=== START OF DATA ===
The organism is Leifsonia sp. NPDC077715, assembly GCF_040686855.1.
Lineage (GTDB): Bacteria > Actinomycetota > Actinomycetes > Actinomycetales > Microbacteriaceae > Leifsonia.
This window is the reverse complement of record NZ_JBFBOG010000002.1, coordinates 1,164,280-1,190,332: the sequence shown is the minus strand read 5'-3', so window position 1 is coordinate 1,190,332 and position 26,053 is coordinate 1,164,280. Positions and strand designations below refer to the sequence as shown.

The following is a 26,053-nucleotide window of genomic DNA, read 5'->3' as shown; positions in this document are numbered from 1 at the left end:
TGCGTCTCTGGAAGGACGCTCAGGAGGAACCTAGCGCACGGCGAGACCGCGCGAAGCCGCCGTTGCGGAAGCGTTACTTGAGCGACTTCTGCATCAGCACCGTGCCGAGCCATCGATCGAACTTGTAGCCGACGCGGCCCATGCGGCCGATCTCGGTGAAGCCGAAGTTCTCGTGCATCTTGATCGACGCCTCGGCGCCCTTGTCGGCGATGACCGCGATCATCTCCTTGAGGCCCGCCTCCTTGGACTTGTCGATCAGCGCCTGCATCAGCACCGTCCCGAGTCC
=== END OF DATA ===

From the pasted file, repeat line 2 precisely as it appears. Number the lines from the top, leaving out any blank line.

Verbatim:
Lineage (GTDB): Bacteria > Actinomycetota > Actinomycetes > Actinomycetales > Microbacteriaceae > Leifsonia.